Nobody does... it weirder... makes you feel glad... for the rest... ;)

this is one of those questions where some of you are going to reflexively say, “WHAT on earth is he doing NOW?!?,” and that’s ok, i don’t know what i’m doing either :slight_smile:

i’m making washcloths using 3 different brands - sugar 'n cream, peaches & cream, and bernat handicrafter - in different colors. all new, all stored nicely. is cotton yarn usually slippery? i mean, it’s dry, but it’s slipping off my needles. even my bamboo and birch ones. i’ve tried about half a dozen needle types now - circular, straight, dpn, metal, plastic, wood.

long tail cast on, 50 stitches, plan is do a 5 stitch basketweave pattern, but not happening so far due to slipperiness. so what might i be doing wrong, and/or how might i fix this?

I don’t have the exact answer to your questions and I am sorry about that. But I can tell you something that may help you. I was gifted knitted wash clothes by a friend for Thanksgiving. Initially they felt fine but as I went along, I realised that with all the food smells in the kitchen, they soon start smelling strongly and it doesn’t go away with the washes too or even with high heat dryer.
Wishing you the best.

I think Carly might forgive you. :roflhard:

Cotton yarn likes to slide around. I just got used to using it. I don’t know what else to tell you. I can say that I have knitted cloths that I use a lot and they don’t have a smell problem.

I’ve usually found those to be sticky not slippery. Different needles react differently though. Do you knit loose?

As for smell… With heavier yarn like you’re using they need to be changed often because they don’t dry well and can get smelly. I use finer weight yarn now so they dry fast and I don’t have any problems.

BTW… You’re casting on 50?! With that size yarn you can probably cast on 30 unless you like unusually large dish clothes or are making a towel.

i’ve used cotton dishrags/washcloths for years, with no issues. about 6 or 8 years ago, the costco here had a big Big BIG bag of them in different colors. my mom and i split them. but they’re now wearing out, and we haven’t seen that item in the store since, so it’s time to make some, now that i know how. :wink: as i usually change them out every day or two, with a rinse and drip-dry after tasks. i’ve never had smell issues with them, but i know if you use them too many days in a row without laundering they can smell. also, i’ve heard if you rinse them in cold water after a task, that helps keep the smell away too. some of that may depend on local water supply, and the task that’s been done.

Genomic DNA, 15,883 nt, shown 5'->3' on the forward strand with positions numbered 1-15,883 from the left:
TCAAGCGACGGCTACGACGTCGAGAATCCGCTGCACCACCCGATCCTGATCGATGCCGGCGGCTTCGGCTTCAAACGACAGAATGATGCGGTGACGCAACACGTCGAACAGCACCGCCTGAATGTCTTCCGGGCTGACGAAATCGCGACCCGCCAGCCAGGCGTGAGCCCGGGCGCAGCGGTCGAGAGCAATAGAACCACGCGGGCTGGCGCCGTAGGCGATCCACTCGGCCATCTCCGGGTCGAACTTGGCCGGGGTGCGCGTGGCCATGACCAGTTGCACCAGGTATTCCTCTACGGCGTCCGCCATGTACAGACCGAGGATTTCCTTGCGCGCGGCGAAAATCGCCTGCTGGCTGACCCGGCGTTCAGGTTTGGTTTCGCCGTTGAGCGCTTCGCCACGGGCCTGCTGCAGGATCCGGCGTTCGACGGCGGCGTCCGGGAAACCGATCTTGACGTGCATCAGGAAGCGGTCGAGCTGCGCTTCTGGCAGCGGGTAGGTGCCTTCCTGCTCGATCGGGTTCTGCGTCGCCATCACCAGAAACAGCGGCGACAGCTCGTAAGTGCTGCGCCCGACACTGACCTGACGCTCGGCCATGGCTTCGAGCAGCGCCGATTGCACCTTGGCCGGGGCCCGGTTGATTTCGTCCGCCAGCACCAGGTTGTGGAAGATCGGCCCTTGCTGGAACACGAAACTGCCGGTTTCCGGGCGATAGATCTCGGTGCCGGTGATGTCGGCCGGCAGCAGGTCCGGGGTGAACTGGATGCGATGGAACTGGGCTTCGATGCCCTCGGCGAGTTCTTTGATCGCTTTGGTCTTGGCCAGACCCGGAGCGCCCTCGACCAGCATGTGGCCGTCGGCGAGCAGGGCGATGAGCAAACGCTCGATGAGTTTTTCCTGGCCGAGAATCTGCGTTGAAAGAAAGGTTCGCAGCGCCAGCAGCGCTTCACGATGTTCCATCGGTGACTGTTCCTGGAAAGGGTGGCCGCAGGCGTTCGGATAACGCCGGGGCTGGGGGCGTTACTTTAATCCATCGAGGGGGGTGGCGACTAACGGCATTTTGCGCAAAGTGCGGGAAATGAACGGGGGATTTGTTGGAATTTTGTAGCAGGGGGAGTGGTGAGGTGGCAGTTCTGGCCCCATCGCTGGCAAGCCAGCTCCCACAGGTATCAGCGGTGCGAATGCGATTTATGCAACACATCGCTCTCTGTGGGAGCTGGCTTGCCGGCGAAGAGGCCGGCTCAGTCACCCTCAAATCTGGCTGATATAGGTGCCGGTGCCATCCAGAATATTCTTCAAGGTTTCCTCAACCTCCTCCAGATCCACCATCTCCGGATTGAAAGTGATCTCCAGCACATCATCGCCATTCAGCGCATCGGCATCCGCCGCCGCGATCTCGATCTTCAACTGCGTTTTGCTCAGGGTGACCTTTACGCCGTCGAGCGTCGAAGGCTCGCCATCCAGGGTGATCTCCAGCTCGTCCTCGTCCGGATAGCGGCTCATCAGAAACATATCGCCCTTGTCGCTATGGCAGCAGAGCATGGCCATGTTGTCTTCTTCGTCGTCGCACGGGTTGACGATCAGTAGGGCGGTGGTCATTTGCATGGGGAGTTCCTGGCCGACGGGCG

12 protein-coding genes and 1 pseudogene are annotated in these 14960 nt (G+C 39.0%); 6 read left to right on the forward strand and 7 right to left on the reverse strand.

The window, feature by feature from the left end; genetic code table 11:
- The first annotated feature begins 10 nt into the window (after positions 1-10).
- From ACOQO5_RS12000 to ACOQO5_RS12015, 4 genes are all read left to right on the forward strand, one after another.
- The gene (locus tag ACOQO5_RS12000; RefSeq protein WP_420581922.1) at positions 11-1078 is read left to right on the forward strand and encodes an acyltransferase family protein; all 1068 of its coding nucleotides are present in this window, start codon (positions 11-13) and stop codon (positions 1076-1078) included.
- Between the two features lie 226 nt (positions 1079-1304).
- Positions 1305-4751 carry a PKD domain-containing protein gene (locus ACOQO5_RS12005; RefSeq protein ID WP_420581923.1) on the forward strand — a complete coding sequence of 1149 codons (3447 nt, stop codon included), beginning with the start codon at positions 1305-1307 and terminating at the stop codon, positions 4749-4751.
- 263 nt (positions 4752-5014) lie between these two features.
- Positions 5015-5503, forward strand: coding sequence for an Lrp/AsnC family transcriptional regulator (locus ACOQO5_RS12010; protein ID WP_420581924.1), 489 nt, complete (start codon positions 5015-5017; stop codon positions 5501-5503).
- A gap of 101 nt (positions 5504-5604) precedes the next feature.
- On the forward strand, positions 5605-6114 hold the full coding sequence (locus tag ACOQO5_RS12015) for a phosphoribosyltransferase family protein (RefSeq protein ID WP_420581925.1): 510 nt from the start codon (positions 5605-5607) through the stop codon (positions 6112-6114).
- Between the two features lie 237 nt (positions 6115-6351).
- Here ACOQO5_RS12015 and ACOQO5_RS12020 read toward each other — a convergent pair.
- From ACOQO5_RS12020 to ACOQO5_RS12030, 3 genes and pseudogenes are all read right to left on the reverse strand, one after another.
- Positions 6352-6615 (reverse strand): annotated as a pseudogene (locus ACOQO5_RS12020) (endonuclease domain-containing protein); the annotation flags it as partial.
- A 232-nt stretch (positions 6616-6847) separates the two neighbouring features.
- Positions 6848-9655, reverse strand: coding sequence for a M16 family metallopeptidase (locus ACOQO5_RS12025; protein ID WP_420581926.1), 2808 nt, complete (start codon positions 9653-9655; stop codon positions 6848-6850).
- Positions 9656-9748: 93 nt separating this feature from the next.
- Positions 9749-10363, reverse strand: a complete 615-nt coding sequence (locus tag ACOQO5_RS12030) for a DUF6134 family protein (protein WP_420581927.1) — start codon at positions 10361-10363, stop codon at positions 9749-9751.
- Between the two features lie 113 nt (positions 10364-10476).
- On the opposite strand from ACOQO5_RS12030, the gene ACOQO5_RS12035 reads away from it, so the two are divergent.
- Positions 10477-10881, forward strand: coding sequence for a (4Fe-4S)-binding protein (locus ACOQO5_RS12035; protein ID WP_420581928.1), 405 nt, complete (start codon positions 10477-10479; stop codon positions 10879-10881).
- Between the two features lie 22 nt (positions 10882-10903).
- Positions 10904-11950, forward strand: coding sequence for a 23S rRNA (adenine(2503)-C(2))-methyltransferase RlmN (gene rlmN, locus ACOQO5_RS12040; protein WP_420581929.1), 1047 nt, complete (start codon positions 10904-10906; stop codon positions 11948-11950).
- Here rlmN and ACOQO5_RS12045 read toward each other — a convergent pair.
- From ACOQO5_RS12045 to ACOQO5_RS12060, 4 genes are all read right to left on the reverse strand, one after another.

anyway… ok, so cotton can be slippery for some people, and not others. good to know. right now i have them on size 5 stainless needles. it’s making a fabric i’m happy with - not too thick, not too thin. once i got about 4 or 5 rows in, it did get easier to work with, but still slick in parts. i’m up to about 15 or 20 rows now, and the 50 stitches across is making 9", about what i estimated with my gauge swatch (yes, i really did… basketweave’s a new pattern for me.) that size rag is good for big hands.

thanks all, for all the feedback :slight_smile:

Having read so much about stenchous dishrags I decided to see how long I could use one without noticing a smell. Hand washed dishes in my kitchen go into really hot water, too hot to put my hands in, and soak for a little while before washing. I use straight hot water in the other side of the sink for rinsing, being careful to not get scalded. Well, it’s not quite [I]that [/I]hot I guess but I still don’t keep my hands in it long. I washed the dishrag out really well in the dishwater then rinsed it thoroughly in the hot rinse water. I finally said to heck with it and threw the thing in the laundry for a fresh one. I’d used it more than a week already. Once I used an old rag (not one I’d made) to wipe up after fish and forgot to clean it out right away. It developed a stench that would not wash/bleach out. So, in conclusion, I suggest that it’s a matter of leaving stuff that will get smelly in the cloth and then letting it ferment.

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I don’t actually use mine for washing dishes…just cleaning up counters. The smell I’m referring to was really more of a mildew smell which could happen if they stay wet too long which was what happened to me.

fermented knitting… :ick:

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“Yarnweh, grant me the courage to frog the knits I cannot fix, the serenity to knit the things I can, and the wisdom to know the difference.”



Just a thought - I boil mine for 5 minutes with a bit of washing soda. That’s also what I use for cleaning beekeeping equipment and seems reasonably effective